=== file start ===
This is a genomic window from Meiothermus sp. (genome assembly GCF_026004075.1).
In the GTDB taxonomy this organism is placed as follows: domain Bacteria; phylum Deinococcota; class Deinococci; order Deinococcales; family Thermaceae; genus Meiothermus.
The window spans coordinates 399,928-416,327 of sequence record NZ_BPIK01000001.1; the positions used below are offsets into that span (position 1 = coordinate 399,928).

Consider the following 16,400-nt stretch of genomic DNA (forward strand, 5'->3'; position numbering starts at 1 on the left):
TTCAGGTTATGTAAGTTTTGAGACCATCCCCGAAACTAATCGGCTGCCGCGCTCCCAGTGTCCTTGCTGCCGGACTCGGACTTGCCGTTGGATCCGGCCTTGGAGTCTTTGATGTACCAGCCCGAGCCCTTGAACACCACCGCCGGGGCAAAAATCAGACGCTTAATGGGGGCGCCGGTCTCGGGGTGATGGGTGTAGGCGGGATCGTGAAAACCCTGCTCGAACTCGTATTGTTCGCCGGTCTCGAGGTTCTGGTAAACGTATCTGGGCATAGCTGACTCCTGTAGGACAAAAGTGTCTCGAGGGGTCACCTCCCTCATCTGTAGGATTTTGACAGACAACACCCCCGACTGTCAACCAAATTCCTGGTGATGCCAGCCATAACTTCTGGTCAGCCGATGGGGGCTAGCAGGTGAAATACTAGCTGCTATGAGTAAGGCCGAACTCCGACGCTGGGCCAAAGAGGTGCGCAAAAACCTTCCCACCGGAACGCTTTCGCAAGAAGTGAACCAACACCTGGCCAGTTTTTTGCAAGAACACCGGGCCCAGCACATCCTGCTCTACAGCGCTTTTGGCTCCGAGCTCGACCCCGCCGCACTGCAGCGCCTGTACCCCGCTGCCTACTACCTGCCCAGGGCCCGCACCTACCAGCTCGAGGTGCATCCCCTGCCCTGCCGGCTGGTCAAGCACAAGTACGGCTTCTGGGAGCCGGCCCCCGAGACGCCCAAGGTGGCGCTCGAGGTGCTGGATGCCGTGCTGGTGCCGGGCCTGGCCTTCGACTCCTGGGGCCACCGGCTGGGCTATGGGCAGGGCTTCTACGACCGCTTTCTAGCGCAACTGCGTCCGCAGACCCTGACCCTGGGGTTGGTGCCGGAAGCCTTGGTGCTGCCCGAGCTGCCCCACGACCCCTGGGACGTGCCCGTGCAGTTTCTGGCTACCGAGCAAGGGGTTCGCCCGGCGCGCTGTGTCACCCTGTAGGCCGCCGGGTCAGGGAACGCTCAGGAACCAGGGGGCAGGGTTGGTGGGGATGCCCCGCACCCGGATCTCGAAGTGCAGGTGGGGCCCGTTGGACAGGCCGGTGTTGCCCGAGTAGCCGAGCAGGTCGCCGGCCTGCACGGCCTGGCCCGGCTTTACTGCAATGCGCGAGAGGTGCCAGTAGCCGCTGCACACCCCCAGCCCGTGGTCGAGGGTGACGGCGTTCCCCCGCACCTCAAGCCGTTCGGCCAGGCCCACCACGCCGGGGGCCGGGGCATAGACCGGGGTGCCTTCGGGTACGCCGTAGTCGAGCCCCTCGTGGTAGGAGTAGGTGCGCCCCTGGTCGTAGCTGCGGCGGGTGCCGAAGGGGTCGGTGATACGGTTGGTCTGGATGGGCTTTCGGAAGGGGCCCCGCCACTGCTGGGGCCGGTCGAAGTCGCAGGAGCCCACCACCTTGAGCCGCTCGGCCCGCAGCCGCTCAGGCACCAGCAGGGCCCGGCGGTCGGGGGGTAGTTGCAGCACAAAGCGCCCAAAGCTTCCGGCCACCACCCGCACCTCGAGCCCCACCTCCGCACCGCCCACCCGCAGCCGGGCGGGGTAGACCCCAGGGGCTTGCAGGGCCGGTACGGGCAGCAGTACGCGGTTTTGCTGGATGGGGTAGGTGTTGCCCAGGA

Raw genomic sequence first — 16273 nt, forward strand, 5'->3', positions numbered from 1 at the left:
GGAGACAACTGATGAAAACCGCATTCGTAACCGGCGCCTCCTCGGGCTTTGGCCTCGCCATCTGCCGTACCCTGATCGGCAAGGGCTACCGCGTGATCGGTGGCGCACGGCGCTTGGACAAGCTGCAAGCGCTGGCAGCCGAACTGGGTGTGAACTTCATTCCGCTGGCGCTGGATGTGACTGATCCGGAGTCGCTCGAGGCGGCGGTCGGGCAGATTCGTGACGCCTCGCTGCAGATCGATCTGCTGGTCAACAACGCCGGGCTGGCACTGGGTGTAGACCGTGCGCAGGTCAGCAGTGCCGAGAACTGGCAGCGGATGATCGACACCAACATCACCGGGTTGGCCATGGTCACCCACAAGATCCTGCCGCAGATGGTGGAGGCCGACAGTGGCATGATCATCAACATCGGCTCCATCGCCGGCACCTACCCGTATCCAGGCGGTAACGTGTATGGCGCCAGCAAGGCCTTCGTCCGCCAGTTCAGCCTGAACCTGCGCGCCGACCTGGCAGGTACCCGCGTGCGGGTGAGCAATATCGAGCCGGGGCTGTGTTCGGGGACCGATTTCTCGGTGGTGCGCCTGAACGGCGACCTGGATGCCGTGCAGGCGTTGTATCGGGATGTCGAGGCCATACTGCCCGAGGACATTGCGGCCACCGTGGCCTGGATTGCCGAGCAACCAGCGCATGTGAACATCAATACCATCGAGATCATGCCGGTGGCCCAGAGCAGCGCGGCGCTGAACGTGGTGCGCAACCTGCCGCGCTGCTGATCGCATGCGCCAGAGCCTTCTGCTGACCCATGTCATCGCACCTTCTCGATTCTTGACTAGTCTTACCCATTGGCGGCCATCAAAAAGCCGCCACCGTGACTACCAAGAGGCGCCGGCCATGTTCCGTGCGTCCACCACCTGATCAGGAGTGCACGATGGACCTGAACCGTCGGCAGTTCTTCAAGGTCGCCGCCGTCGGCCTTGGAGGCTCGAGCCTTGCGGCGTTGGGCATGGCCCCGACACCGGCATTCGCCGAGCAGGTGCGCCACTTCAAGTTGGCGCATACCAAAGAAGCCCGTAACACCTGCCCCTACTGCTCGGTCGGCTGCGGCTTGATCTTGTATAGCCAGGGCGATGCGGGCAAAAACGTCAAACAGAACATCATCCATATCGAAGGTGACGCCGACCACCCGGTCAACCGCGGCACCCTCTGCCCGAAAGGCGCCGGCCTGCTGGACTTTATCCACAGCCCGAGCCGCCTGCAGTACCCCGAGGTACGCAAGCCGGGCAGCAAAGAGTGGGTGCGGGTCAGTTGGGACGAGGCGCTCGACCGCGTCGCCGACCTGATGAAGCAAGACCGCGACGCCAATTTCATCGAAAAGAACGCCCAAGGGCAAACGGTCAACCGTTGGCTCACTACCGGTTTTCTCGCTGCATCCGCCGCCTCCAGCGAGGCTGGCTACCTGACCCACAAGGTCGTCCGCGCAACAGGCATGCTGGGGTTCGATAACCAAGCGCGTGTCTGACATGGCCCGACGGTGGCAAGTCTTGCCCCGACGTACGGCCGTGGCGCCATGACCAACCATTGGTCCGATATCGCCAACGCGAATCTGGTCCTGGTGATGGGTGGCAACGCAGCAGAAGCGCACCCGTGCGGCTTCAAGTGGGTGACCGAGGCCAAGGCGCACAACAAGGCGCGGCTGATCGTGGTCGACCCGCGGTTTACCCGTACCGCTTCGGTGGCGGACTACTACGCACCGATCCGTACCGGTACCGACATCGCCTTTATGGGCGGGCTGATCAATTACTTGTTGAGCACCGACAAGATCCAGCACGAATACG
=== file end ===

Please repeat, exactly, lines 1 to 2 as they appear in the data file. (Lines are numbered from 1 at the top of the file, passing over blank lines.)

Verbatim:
This is a genomic window from Meiothermus sp. (genome assembly GCF_026004075.1).
In the GTDB taxonomy this organism is placed as follows: domain Bacteria; phylum Deinococcota; class Deinococci; order Deinococcales; family Thermaceae; genus Meiothermus.